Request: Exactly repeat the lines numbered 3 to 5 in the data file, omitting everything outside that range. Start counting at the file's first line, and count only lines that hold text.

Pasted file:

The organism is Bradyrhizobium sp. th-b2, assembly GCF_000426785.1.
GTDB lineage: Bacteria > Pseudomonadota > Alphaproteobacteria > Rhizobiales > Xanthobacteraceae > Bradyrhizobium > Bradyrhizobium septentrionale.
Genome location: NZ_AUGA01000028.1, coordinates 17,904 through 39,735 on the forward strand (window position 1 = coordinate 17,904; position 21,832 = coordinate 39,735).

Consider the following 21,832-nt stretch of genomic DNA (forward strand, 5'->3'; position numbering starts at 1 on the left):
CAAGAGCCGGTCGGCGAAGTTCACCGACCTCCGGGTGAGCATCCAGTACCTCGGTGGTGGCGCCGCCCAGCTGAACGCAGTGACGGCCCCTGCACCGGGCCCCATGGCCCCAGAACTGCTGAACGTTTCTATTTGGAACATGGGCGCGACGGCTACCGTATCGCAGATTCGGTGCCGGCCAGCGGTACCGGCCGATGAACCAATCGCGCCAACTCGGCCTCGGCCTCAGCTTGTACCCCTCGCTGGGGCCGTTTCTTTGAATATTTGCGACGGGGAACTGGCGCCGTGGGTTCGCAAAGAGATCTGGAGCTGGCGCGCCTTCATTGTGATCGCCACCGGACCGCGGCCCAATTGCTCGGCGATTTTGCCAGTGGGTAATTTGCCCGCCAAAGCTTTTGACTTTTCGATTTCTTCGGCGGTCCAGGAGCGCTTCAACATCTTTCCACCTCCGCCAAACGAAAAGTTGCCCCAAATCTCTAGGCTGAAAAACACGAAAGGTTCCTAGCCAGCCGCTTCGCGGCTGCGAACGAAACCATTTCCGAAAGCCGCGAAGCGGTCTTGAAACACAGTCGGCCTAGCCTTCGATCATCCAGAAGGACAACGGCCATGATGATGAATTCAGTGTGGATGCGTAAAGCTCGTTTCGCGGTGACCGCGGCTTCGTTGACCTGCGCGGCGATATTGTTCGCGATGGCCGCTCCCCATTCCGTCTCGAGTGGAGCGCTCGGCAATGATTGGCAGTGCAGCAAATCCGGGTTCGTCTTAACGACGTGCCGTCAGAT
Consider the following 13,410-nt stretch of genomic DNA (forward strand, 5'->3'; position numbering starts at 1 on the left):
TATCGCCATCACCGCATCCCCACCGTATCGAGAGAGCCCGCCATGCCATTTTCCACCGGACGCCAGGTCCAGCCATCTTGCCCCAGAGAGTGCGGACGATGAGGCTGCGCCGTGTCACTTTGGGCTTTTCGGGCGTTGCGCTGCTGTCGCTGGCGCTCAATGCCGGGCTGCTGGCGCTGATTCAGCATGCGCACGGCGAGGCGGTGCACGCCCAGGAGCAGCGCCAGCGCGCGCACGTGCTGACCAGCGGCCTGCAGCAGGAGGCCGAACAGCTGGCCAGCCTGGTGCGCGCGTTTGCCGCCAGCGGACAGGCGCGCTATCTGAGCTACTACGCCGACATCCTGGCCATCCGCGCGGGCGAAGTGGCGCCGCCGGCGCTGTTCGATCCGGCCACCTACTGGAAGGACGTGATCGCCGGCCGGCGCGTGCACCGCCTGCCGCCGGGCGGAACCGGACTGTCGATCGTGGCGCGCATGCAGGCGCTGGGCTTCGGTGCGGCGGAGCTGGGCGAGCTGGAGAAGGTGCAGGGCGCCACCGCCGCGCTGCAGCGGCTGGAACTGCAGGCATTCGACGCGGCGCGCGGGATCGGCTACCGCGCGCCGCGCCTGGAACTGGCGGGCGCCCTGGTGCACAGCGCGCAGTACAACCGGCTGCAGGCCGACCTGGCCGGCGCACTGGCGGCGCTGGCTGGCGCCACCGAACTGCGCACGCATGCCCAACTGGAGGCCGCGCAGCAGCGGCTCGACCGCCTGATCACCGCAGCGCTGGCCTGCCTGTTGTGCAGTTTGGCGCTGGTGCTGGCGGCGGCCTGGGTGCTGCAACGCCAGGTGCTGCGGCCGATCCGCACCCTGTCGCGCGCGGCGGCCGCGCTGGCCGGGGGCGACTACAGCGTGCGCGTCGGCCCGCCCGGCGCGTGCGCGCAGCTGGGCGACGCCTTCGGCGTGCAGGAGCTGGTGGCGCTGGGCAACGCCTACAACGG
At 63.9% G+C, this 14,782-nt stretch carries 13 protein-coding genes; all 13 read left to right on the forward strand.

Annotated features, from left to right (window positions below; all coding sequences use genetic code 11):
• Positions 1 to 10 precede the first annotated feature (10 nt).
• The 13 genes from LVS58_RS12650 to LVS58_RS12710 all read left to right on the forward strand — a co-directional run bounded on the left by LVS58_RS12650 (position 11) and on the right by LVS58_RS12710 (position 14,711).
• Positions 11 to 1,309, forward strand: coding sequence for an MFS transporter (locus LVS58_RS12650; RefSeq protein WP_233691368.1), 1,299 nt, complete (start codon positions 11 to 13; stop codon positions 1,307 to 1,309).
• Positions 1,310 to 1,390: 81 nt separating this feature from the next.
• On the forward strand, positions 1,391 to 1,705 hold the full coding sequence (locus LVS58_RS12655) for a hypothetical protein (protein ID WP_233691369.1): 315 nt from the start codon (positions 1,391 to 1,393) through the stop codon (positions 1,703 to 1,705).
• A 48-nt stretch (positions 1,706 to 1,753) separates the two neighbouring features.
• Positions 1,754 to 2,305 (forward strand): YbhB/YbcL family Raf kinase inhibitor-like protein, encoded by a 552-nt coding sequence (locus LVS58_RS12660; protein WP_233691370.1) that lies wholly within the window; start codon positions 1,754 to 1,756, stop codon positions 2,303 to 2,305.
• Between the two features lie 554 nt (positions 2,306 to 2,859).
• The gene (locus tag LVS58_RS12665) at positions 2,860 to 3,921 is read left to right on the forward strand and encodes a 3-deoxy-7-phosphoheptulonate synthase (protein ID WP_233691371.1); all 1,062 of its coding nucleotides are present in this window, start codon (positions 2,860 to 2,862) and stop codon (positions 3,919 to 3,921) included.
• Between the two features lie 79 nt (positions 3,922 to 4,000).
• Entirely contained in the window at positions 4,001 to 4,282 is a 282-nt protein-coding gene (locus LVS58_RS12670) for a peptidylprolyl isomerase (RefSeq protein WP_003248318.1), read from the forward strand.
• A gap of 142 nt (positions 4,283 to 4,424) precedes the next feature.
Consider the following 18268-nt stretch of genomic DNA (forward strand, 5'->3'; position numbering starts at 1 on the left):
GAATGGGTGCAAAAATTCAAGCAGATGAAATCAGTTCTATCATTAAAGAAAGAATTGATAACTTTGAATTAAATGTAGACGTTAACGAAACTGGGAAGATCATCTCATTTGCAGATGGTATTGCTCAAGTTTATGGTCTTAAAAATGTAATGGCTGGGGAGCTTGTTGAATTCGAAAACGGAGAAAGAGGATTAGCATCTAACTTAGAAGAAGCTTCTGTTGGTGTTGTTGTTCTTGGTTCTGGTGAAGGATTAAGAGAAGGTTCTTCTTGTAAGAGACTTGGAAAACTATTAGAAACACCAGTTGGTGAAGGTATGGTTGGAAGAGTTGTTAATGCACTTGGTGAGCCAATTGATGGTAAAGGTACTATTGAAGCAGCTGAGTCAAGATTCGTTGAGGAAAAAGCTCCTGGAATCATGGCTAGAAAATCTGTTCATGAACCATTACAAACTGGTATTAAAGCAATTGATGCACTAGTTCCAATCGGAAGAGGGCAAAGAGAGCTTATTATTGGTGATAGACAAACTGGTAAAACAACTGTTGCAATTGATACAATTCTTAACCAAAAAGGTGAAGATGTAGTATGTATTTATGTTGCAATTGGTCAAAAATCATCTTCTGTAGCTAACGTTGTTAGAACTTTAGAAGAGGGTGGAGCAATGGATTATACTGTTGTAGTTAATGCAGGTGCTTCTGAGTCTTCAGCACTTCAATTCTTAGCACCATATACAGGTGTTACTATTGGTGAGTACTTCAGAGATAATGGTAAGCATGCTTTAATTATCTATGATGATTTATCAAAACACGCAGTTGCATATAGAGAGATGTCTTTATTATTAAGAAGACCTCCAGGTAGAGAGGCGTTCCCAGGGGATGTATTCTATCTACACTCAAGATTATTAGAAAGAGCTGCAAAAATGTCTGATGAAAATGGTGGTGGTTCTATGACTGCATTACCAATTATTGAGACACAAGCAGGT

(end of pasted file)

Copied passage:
Genome location: NZ_AUGA01000028.1, coordinates 17,904 through 39,735 on the forward strand (window position 1 = coordinate 17,904; position 21,832 = coordinate 39,735).

Consider the following 21,832-nt stretch of genomic DNA (forward strand, 5'->3'; position numbering starts at 1 on the left):
CAAGAGCCGGTCGGCGAAGTTCACCGACCTCCGGGTGAGCATCCAGTACCTCGGTGGTGGCGCCGCCCAGCTGAACGCAGTGACGGCCCCTGCACCGGGCCCCATGGCCCCAGAACTGCTGAACGTTTCTATTTGGAACATGGGCGCGACGGCTACCGTATCGCAGATTCGGTGCCGGCCAGCGGTACCGGCCGATGAACCAATCGCGCCAACTCGGCCTCGGCCTCAGCTTGTACCCCTCGCTGGGGCCGTTTCTTTGAATATTTGCGACGGGGAACTGGCGCCGTGGGTTCGCAAAGAGATCTGGAGCTGGCGCGCCTTCATTGTGATCGCCACCGGACCGCGGCCCAATTGCTCGGCGATTTTGCCAGTGGGTAATTTGCCCGCCAAAGCTTTTGACTTTTCGATTTCTTCGGCGGTCCAGGAGCGCTTCAACATCTTTCCACCTCCGCCAAACGAAAAGTTGCCCCAAATCTCTAGGCTGAAAAACACGAAAGGTTCCTAGCCAGCCGCTTCGCGGCTGCGAACGAAACCATTTCCGAAAGCCGCGAAGCGGTCTTGAAACACAGTCGGCCTAGCCTTCGATCATCCAGAAGGACAACGGCCATGATGATGAATTCAGTGTGGATGCGTAAAGCTCGTTTCGCGGTGACCGCGGCTTCGTTGACCTGCGCGGCGATATTGTTCGCGATGGCCGCTCCCCATTCCGTCTCGAGTGGAGCGCTCGGCAATGATTGGCAGTGCAGCAAATCCGGGTTCGTCTTAACGACGTGCCGTCAGAT